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Caesars fined $100,000 for under-21 gambling

27 Jul 2012

By Howard Stutz
Caesars Entertainment Inc. is paying the state a $100,000 fine to settle underage gambling charges, but may face a stiffer penalty if it happens again.

"This is not an isolated incident, but a pattern of abuse," Nevada Gaming Commissioner Randolph Townsend said Thursday as the regulatory panel voted to accept the settlement with Caesars over multiple charges of gambling and alcohol consumption by underage customers at several of the company's Strip resorts between 2010 and May of this year.

Townsend, whose comments were echoed by fellow commissioners John Moran Jr. and Tony Alamo Jr., said Caesars was getting off easy.

"If it happens again, I want a seven-figure settlement or else we will litigate it," Townsend said. "As we enter the Internet gaming world, this becomes a significant issue."

Alamo said $100,000 wasn't enough to send a message to the industry. He was told by deputy attorney general John Michela, who negotiated the settlement, that the figure was based on history and precedent.

"I think we could have negotiated a much bigger number," Alamo said.

Two Caesars Entertainment Strip casino presidents, Gary Selesner and Rick Mazer, sat in the audience at the gaming commission hearing and watched the proceedings. Neither would comment.

Caesars Entertainment spokesman Gary Thompson, repeating remarks from last week, said the company "has been recognized as a leader in responsible gaming" and is "committed to its programs, including Project 21, which addresses underage gambling.'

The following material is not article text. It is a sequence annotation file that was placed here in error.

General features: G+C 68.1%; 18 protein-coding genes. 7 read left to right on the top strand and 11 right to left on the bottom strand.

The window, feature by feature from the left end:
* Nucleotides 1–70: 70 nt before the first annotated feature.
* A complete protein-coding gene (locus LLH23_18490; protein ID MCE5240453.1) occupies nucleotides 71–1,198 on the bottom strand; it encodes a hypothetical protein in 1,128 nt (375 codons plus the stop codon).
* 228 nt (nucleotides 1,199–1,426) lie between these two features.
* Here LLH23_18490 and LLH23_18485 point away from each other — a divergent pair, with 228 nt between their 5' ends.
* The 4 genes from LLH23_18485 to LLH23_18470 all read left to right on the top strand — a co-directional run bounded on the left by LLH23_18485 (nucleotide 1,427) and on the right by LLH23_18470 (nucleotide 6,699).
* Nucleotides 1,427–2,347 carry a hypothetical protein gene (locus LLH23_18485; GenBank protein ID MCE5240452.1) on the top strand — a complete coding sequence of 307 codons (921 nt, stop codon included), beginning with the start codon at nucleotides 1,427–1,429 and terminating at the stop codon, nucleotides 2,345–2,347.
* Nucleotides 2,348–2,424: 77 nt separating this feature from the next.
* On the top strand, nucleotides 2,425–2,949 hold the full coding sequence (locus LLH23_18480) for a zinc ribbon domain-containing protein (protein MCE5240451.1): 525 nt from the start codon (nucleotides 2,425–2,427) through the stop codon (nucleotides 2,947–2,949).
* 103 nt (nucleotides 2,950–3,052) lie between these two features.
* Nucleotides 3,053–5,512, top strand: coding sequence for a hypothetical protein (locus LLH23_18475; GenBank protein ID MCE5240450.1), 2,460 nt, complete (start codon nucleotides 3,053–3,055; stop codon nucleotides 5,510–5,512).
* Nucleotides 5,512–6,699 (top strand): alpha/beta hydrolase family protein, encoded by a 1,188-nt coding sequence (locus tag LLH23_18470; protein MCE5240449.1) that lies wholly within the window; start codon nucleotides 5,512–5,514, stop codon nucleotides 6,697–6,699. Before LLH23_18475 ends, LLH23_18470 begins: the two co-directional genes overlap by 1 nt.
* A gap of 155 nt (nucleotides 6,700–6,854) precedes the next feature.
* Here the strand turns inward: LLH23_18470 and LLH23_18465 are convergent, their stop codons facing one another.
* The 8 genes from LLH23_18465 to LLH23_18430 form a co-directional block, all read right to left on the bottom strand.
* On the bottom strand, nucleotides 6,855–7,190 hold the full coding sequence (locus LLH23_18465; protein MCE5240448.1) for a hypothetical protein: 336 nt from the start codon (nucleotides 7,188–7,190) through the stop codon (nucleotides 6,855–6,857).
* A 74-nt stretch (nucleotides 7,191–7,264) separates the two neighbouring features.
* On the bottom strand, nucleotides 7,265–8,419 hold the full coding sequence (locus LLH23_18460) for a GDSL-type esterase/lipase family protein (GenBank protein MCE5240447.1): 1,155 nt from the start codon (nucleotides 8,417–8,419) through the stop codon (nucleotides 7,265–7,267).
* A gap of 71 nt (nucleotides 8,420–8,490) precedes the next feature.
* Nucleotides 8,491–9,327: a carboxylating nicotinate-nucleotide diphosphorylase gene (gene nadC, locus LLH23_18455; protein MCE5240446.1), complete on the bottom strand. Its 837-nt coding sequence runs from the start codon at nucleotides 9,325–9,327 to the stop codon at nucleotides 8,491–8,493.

Under terms of the July 9 settlement with the Gaming Control Board, Caesars agreed to pay the $100,000 fine and admitted to all violations in the complaint. The company has 60 days to report how it has addressed the issues.

According to the complaint, employees of Caesars Palace, Harrah's Las Vegas, Rio and Flamingo allowed customers between the ages of 17 and 20 to play table games at the properties even though the employees were presented identification showing gamblers were under the age of 21.

Gaming control agents reportedly notified casino officials of the violations as they occurred, including an incident in May when a dealer at Caesars Palace misread the passport of a 19-year-old and allowed him to play blackjack.

The commission voted 4-0 to accept the settlement. Commissioner Joe Brown recused because an attorney at his law firm represents Caesars at the Legislature.

Gaming Commission Chairman Pete Bernhard said the fine amount hasn't "diminished the seriousness" of the charges.

"We need to be vigilant," Bernhard said. "I'm comfortable with the penalty. I don't set hard and fast rules."

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